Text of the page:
'Dilbert' cartoonist Scott Adams has a bleak take on our 'dangerous young man problem'

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Scott Adams, creator of Dilbert, works on his comic strip in his studio in in Dublin, Calif., Thursday, Oct. 26, 2006. Adams, 49, appears to be a rare example of someone who has largely but not totally, recovered from Spasmodic Dysphonia, a mysterious disease in which parts of the brain controlling speech shut down or go haywire. As many as 30,000 Americans are afflicted, typically in their 40s and 50s, experts say. (AP Photo/Marcio Jose Sanchez)
'Dilbert' cartoonist Scott Adams, seen in 2006, says mass shootings and overdoses "are teaching us the same lesson, and we refuse to learn it." (Marcio Jose Sanchez / Associated Press)

After the recent mass shooting in Highland Park, Ill., cartoonist Scott Adams is speaking out about what he calls the country's "dangerous young man problem." And his conclusions — by his own admission — aren't easy to read.

The "Dilbert" creator also brought the fentanyl overdose epidemic into the mix, less than four years after his own stepson fatally overdosed on that drug.

"The Highland shooting and every Fentanyl overdose death among the young are teaching us the same lesson, and we refuse to learn it. It's difficult, but I'm qualified to give you this lesson (unfortunately). This won't be easy to read," Adams wrote Wednesday morning, kicking off a long series of tweets inspired in part by the Fourth of July parade shooting that left seven people dead and more than three dozen wounded.

The 21-year-old suspected shooter allegedly sprayed dozens of rounds of gunfire into the holiday crowd, dressed as a woman to help in his escape and contemplated a second shooting before he was arrested. He is now being held without bail pending arraignment.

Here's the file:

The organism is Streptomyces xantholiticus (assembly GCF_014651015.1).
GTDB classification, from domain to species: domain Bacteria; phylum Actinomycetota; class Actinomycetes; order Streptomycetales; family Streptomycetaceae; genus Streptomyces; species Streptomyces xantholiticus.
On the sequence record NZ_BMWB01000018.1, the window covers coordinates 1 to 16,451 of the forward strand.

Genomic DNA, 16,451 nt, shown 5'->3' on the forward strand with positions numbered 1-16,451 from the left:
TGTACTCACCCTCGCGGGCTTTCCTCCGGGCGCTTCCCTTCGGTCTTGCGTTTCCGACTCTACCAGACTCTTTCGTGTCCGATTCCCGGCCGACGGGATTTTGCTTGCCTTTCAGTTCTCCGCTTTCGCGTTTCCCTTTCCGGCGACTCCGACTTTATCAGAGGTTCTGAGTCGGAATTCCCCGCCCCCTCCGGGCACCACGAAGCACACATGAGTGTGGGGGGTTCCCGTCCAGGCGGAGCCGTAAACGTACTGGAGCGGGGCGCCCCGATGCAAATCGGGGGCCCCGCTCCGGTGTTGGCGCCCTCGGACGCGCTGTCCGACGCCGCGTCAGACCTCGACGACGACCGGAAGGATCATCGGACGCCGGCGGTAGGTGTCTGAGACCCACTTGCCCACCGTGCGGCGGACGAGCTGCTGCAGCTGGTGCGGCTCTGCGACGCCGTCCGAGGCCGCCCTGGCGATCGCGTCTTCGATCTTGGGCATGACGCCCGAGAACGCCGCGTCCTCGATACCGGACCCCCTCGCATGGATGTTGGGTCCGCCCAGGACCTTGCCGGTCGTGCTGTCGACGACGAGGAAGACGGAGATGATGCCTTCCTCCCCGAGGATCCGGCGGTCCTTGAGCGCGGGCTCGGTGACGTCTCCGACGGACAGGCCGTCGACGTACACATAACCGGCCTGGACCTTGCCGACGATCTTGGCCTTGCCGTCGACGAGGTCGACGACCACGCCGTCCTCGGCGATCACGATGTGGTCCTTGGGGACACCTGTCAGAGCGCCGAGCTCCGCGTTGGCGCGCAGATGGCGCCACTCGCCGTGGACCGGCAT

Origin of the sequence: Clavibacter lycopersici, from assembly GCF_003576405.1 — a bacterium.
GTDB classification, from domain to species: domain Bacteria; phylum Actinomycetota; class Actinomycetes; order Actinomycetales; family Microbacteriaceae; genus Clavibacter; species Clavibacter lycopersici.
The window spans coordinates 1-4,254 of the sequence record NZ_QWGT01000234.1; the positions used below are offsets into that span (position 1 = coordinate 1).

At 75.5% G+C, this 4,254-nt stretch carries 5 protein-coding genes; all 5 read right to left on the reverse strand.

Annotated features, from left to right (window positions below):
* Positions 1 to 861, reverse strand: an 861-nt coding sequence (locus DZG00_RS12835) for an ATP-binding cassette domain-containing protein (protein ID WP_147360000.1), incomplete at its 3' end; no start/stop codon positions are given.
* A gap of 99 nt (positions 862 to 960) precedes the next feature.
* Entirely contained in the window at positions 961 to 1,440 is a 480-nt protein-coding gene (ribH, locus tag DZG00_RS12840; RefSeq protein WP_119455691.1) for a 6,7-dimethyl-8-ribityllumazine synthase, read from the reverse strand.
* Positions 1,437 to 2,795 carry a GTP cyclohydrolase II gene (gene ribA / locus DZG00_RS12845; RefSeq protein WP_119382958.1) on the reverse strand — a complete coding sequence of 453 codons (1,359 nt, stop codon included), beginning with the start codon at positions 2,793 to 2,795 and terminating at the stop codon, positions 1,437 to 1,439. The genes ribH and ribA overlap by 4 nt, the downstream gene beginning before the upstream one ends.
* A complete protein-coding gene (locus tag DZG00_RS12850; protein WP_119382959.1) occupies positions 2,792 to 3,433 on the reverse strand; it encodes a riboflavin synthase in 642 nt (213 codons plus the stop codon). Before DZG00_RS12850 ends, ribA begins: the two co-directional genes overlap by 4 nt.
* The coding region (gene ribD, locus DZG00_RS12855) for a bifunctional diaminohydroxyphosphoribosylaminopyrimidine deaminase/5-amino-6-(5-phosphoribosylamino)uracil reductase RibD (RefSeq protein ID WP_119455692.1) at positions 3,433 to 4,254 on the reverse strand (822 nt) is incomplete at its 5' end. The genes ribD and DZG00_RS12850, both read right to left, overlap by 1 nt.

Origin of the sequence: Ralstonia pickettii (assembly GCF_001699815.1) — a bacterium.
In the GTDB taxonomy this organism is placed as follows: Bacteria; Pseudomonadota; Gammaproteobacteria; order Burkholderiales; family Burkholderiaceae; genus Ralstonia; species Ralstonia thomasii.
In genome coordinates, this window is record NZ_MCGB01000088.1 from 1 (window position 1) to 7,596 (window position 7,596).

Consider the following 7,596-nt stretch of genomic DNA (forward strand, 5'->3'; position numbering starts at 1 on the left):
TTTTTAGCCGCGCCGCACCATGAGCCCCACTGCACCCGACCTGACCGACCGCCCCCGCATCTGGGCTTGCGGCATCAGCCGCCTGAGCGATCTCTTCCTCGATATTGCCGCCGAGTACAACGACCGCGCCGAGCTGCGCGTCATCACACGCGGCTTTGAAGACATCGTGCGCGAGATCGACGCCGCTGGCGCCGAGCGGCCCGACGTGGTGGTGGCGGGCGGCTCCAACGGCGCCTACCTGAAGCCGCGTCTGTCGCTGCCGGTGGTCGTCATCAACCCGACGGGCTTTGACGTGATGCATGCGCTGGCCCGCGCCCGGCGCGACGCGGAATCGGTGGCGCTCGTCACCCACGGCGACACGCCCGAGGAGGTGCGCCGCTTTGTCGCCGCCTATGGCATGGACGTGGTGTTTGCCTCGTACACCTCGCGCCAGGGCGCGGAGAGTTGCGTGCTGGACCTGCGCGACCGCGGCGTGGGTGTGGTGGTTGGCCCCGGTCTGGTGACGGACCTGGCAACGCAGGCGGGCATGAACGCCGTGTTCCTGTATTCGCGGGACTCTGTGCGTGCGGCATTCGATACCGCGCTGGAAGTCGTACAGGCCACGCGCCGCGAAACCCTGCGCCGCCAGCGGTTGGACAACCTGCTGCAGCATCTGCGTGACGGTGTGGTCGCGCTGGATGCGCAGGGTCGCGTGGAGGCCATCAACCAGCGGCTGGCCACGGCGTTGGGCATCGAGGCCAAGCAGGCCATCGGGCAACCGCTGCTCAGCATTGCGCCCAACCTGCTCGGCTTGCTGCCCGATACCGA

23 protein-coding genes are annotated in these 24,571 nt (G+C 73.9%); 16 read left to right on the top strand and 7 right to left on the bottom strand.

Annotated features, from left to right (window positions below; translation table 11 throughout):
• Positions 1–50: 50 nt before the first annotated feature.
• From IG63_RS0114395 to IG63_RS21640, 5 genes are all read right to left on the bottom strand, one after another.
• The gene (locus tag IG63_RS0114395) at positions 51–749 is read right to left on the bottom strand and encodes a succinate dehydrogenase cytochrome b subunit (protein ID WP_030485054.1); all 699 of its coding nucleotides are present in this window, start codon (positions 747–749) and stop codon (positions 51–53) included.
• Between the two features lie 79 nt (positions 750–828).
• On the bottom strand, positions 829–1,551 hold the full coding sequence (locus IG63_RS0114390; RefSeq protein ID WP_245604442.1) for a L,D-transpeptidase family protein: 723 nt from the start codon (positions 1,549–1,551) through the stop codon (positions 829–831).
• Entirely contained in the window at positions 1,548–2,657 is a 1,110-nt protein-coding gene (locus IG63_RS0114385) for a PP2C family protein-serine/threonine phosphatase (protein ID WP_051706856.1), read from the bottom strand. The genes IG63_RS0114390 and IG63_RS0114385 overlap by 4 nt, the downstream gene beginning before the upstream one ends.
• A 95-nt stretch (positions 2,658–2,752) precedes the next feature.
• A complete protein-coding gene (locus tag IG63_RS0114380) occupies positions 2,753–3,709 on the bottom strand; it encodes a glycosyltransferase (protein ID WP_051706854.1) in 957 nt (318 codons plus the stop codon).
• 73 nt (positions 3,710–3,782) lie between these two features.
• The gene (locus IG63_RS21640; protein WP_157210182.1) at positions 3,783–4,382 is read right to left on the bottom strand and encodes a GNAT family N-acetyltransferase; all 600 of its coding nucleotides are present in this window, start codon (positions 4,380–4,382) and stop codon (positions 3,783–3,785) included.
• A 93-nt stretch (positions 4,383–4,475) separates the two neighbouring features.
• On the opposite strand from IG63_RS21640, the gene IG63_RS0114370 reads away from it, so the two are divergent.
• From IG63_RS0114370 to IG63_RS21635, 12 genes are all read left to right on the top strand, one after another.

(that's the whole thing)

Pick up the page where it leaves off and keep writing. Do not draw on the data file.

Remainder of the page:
"When a young male (let's say 14 to 19) is a danger to himself and others, society gives the supporting family two options," he continued. "1. Watch people die. 2. Kill your own son. Those are your only options. I chose #1 and watched my stepson die. I was relieved he took no one else with him."

He dismissed as "delusional" anyone who thinks that there is another way, involving tough love and government assistance, that "fixes" such a person. Adams rejected the notion that "services and ways to deal with such a teen" exist.

"If one more person hallucinates to me about some 'program' where teens are kidnapped and 'fixed' and returned to their happy parents, I might explode. No such thing exists. You have two options. Only two. No help is coming. Only death and suffering."

Adams' emotions appeared to be fueled by his own experience with a stepson whose personality changed after he was involved in a serious bicycle accident when he was 14. And yes, he was wearing a helmet, Adams said in a 2018 Periscope video.

But the injury the teen sustained caused him to lose his fear and his impulse control, the 65-year-old said. Then he became addicted to drugs and nothing else mattered.